Vauxhall Viva SL 1.0 road test report and review

Vauxhall Viva SL 1.0 road test report and review
The new Vauxhall Viva is nothing like the old one, but it’s nicer to drive – and safer.

Vauxhall Viva SL 1.0 road test report and review: DAVID HOOPER reports on the latest new model to revive a name from the past.

Vauxhall Viva SL 1.0 road test report and review
It even comes with privacy glass in the rear windows!

THE Vauxhall Viva is a name from the past that was revived by the British carmaker Vauxhall for its latest city car.

As most cars seem to become larger with every generation, the Vauxhall Viva seems to have broken that rule, and is smaller then I certainly remember the original car being.

It may be more roomy inside and no doubt a lot save to have an accident in, but the old Vauxhall Viva had a boot, A big boxy square affair, typical of the sort of car any schoolchild will draw if you join three boxes together and put some circles at each end of the car.

Such where the heights of automotive design back in the 60s, but today things have moved on and the modern day Vauxhall Viva is a smart little hatchback. Our test car came bedecked in a lovely duck egg blue metallic colour a £545 option, which was almost the same shade as my kitchen walls – I’m sure would have wanted to know that!
The Viva range starts with the 1.0 SE at £8,395, and rises to the Easytronic SL at a fiver short of 10 grand. All models are 3 cylinder five-door hatchbacks.

Inside, there is nothing to dislike although the plastics employed for the interior trim are all hard to the touch although there was a nice mix of shades ranging from black, to grey, to darker grey.
Despite its affordable price, most of the mod cons you require are there. Remote central locking, electric front windows, a radio media player and Bluetooth telephone system which comes complete with steering wheel mounted controls on the multifunction steering wheel which is also home to the cruise control. There is also a climate control system which maintains the temperature of the interior very efficiently.

The media system also includes a USB connector a 3mm jack and a 12V socket so you charge your satnav, phone or other devices.

The seats on this high-end model were comfortable and half-trimmed in leather, although the seat base and back rest are cloth.

Other attractive features on this model include dark-tinted rear windows, 15in alloy wheels, curtain airbags, curtain airbags and even a tyre pressure monitoring system.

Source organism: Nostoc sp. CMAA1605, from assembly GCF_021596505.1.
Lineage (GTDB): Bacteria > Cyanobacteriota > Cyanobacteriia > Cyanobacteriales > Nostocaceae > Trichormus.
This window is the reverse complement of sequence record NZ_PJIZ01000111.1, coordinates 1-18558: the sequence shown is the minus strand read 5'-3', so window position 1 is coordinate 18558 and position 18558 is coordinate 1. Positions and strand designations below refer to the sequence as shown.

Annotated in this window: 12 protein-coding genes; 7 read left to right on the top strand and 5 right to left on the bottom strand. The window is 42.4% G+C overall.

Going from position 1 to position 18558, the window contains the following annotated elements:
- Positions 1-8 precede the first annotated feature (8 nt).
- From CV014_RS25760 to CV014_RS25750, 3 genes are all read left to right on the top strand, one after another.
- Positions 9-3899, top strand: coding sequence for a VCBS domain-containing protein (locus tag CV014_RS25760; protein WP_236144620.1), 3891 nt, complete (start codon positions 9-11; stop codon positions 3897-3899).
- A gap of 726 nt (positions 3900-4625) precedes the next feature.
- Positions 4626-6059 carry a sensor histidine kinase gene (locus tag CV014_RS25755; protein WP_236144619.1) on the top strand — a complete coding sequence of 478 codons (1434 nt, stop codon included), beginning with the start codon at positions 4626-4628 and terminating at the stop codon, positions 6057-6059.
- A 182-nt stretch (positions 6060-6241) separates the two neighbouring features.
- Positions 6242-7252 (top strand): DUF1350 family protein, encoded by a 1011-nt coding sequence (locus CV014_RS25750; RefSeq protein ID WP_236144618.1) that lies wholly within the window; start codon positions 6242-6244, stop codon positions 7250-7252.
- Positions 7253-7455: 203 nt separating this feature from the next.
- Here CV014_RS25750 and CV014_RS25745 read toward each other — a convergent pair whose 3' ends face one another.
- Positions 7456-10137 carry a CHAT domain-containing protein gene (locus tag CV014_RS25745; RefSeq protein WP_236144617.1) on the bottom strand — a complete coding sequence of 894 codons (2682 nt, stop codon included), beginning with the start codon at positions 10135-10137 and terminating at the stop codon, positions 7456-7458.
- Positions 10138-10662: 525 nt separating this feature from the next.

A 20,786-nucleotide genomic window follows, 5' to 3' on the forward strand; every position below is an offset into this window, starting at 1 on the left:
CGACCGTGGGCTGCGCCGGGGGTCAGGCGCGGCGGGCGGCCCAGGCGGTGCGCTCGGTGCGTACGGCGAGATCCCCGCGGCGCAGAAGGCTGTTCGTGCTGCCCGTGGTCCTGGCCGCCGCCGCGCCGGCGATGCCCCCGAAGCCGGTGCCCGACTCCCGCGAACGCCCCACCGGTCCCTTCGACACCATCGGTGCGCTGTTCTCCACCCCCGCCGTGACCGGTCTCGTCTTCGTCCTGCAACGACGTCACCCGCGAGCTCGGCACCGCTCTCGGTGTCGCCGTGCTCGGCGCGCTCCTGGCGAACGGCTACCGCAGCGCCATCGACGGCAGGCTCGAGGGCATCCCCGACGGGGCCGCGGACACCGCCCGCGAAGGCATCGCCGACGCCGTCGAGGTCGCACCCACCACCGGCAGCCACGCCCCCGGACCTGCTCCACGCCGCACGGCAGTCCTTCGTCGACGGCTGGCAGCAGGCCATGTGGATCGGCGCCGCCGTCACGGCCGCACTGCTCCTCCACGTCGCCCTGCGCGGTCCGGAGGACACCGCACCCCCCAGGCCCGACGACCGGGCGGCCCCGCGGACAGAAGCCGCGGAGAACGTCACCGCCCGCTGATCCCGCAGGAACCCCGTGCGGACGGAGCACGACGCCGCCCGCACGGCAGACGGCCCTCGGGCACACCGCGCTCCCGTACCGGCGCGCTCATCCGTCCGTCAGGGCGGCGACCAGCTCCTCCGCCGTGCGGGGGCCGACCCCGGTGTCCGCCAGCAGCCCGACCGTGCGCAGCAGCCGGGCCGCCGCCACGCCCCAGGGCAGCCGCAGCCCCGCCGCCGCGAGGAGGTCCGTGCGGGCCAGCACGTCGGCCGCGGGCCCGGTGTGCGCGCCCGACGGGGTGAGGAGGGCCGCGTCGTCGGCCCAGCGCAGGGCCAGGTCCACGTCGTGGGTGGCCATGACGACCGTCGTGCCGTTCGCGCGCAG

The car drives very well and there are no hint of squeaks all rattles from the plastic fixtures and fittings.

The three cylinder engine buzzes along pleasingly and feels quite lively, although you can take it as read that you aren’t going to break any land speed records. However the car will cruise comfortably once up to motorway speeds.
The Viva’s trip computer during my test of 360 miles recorded an average miles per gallon figure of 48.8.
The handling and ride quality are both perfectly acceptable for a car of this type and thanks to relatively good visibility manoeuvring and parking is never an issue, especially with the city mode selected for the steering which makes it even lighter and easier to manage.

At the back of the car you will find a small boot, vastly different to that of the Viva’s original namesake, but then the whole car is vastly different other than in name.

In fact the whole concept of bringing back a name like Viva to a modern car, which bears no resemblance to the original, proved quite a good discussion point among some petrol head friends. Why didn’t Vauxhall just choose something completely new? With the Mini, or the Fiat 500 for example, the modern incarnations are clear descendants of the original classics, but that is not the case with the Vauxhall Viva, however it does remind buyers of a certain age of the company’s heritage and may tempt some older customers to buy the car simply for nostalgia’s sake.
Disregarding the debate over its name, the modern day Vauxhall Viva is an agreeable easy to live with car, perfectly suited to life in the town or city, but is also more than capable of coping with longer journeys when the need arises.

And with prices for the range starting from £8,395 it is certain to find plenty of customers.

Vauxhall Viva SL 1.0 road test report and review
With five doors and reasonable sized boot, it’s a practical city runabout.

Rating: ★★★★★

If you like this, read our review on the new Vauxhall Astra

MODEL: Vauxhall Viva SL 1.0.
ENGINE: 999cc, 75bhp three-cylinder petrol engine, driving front wheels through 5-speed manual gearbox.
PERFORMANCE: Top speed 106mph. 0-62mph in 13.1 secs.
ECONOMY: City: 50.4mpg.
Country: 72.4mpg.
Combined: 62.8mpg.
Wheel World test average: 48.8mpg
CO2 EMISSIONS: 104g/km.
FUEL TANK: 32 litres.
PRICE: £9,495 (£10,040 as tested).
WARRANTY: 3 years/60,000 miles
• All data correct at time of publication.